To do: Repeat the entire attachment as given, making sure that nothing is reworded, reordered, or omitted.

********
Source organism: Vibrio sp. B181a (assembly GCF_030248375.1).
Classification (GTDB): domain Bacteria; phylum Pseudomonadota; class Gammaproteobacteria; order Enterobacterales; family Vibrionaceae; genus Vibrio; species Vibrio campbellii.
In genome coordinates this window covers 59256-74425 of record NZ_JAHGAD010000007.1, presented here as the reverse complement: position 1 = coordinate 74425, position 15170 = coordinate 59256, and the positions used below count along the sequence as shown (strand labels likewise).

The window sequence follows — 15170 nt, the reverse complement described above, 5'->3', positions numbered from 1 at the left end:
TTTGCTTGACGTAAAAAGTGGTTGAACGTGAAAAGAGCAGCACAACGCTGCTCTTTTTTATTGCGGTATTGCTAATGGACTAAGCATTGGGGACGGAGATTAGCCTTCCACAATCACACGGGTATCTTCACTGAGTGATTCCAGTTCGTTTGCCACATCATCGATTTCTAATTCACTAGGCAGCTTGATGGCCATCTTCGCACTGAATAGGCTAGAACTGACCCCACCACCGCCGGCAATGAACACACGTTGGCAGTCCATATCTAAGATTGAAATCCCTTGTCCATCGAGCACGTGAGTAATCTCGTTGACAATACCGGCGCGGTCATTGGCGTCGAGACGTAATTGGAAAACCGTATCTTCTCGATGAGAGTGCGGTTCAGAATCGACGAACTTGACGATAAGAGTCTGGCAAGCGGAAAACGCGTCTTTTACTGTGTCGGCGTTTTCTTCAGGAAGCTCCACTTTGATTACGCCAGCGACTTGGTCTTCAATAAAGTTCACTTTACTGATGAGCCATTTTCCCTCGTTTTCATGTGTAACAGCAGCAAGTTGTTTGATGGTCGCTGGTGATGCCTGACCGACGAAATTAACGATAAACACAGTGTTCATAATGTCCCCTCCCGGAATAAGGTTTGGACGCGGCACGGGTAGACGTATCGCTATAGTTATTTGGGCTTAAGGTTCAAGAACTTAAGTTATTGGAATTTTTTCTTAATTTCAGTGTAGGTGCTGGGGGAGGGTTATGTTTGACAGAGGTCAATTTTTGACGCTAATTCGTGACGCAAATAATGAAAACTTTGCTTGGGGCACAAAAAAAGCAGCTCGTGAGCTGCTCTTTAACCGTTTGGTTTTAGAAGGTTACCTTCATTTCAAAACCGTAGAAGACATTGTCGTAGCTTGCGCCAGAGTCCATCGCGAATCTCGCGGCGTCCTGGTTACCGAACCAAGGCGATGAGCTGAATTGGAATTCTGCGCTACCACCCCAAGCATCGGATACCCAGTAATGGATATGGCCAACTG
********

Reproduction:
Source organism: Vibrio sp. B181a (assembly GCF_030248375.1).
Classification (GTDB): domain Bacteria; phylum Pseudomonadota; class Gammaproteobacteria; order Enterobacterales; family Vibrionaceae; genus Vibrio; species Vibrio campbellii.
In genome coordinates this window covers 59256-74425 of record NZ_JAHGAD010000007.1, presented here as the reverse complement: position 1 = coordinate 74425, position 15170 = coordinate 59256, and the positions used below count along the sequence as shown (strand labels likewise).

The window sequence follows — 15170 nt, the reverse complement described above, 5'->3', positions numbered from 1 at the left end:
TTTGCTTGACGTAAAAAGTGGTTGAACGTGAAAAGAGCAGCACAACGCTGCTCTTTTTTATTGCGGTATTGCTAATGGACTAAGCATTGGGGACGGAGATTAGCCTTCCACAATCACACGGGTATCTTCACTGAGTGATTCCAGTTCGTTTGCCACATCATCGATTTCTAATTCACTAGGCAGCTTGATGGCCATCTTCGCACTGAATAGGCTAGAACTGACCCCACCACCGCCGGCAATGAACACACGTTGGCAGTCCATATCTAAGATTGAAATCCCTTGTCCATCGAGCACGTGAGTAATCTCGTTGACAATACCGGCGCGGTCATTGGCGTCGAGACGTAATTGGAAAACCGTATCTTCTCGATGAGAGTGCGGTTCAGAATCGACGAACTTGACGATAAGAGTCTGGCAAGCGGAAAACGCGTCTTTTACTGTGTCGGCGTTTTCTTCAGGAAGCTCCACTTTGATTACGCCAGCGACTTGGTCTTCAATAAAGTTCACTTTACTGATGAGCCATTTTCCCTCGTTTTCATGTGTAACAGCAGCAAGTTGTTTGATGGTCGCTGGTGATGCCTGACCGACGAAATTAACGATAAACACAGTGTTCATAATGTCCCCTCCCGGAATAAGGTTTGGACGCGGCACGGGTAGACGTATCGCTATAGTTATTTGGGCTTAAGGTTCAAGAACTTAAGTTATTGGAATTTTTTCTTAATTTCAGTGTAGGTGCTGGGGGAGGGTTATGTTTGACAGAGGTCAATTTTTGACGCTAATTCGTGACGCAAATAATGAAAACTTTGCTTGGGGCACAAAAAAAGCAGCTCGTGAGCTGCTCTTTAACCGTTTGGTTTTAGAAGGTTACCTTCATTTCAAAACCGTAGAAGACATTGTCGTAGCTTGCGCCAGAGTCCATCGCGAATCTCGCGGCGTCCTGGTTACCGAACCAAGGCGATGAGCTGAATTGGAATTCTGCGCTACCACCCCAAGCATCGGATACCCAGTAATGGATATGGCCAACTG